Babli Ramachandran, 35, is a confident, friendly, energetic person. Down Syndrome has failed to dampen her spirits: in fact, she has emerged as an inspiration to many others who suffer her condition. And the one person who has been instrumental in shaping her life and others like her is Dr. Rekha Ramachandran, who has been fighting relentlessly for more than three decades to integrate those with down syndrome into the mainstream.
“My daughter Babli was born with Down Syndrome. Petrified though I was, my maternal instinct convinced me that my daughter was God’s carefully chosen gift for me and I was going to give her my best attention. I took inspiration from all her struggles and decided to help other children and their parents with the same problem. Way back in the 1980s, there were no specific centres dealing with those suffering from this condition. Not much was known about it,” she recalls. She decided to go to Boston to equip herself with more information about the condition.
“While I got to know a lot about the condition and met many families there who had kids with the same condition, I was still not happy. Owing to cultural differences and a completely different English accent, I felt the specialists were somehow not striking a connection with my child,” she says. Eventually she decided to come back to Tamil Nadu and do something for other children like Babli.
“I set about it on a war footing, avidly learning a lot about Down Syndrome and the possible medical complications it entails. I went to every possible district of Tamil Nadu to check out the hospitals, talked to paediatricians and attended seminars and sessions on Down Syndrome. I shared my concerns as a parent, gave my contact number to all and went on gathering as much information as I could about the condition,” she shares.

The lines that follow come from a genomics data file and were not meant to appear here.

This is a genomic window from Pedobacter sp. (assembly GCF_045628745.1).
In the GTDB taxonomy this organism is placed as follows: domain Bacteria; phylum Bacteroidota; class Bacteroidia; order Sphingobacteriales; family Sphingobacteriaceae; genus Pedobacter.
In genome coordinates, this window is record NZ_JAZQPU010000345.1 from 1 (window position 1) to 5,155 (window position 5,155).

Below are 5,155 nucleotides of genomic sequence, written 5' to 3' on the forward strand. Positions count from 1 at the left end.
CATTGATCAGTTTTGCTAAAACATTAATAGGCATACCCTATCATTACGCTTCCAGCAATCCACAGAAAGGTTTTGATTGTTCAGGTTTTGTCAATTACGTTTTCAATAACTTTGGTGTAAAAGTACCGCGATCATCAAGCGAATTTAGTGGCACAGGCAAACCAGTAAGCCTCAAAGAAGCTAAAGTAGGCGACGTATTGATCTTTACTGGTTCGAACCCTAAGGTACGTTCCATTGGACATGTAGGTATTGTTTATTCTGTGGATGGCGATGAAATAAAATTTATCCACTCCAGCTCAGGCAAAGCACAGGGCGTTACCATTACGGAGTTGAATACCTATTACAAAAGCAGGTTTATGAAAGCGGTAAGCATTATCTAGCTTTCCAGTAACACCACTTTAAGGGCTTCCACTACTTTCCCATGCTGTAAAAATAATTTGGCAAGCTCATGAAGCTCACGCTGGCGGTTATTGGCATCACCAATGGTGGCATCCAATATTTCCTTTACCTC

It was in the early 1990s that she opened Mathru Mandir, an institution that provides rehabilitation, support and therapy for individuals with Down Syndrome while offering day care services to innumerable children from all over India and the Middle East. “The biggest challenge faced by these children is acceptance in schools. Although the situation has improved with greater awareness, parents are still searching for the right help. Increase in social and family acceptance and inclusive education is not implemented,” she says. At Mathru Mandir she addresses the needs of each child individually, helps them understand their strengths and weaknesses and counsels parents on how to deal with these special children.
“I want these kids to become confident and independent individuals who can shape their own destiny. Today when I look at my daughter who walks, talks, sings, dances and behaves like any other person, I am encouraged to strengthen other parents into accepting their special children and reassuring them that their hard work will bring wonderful rewards that are so difficult to explain in words,” she says.
As told to Papia Lahiri Saini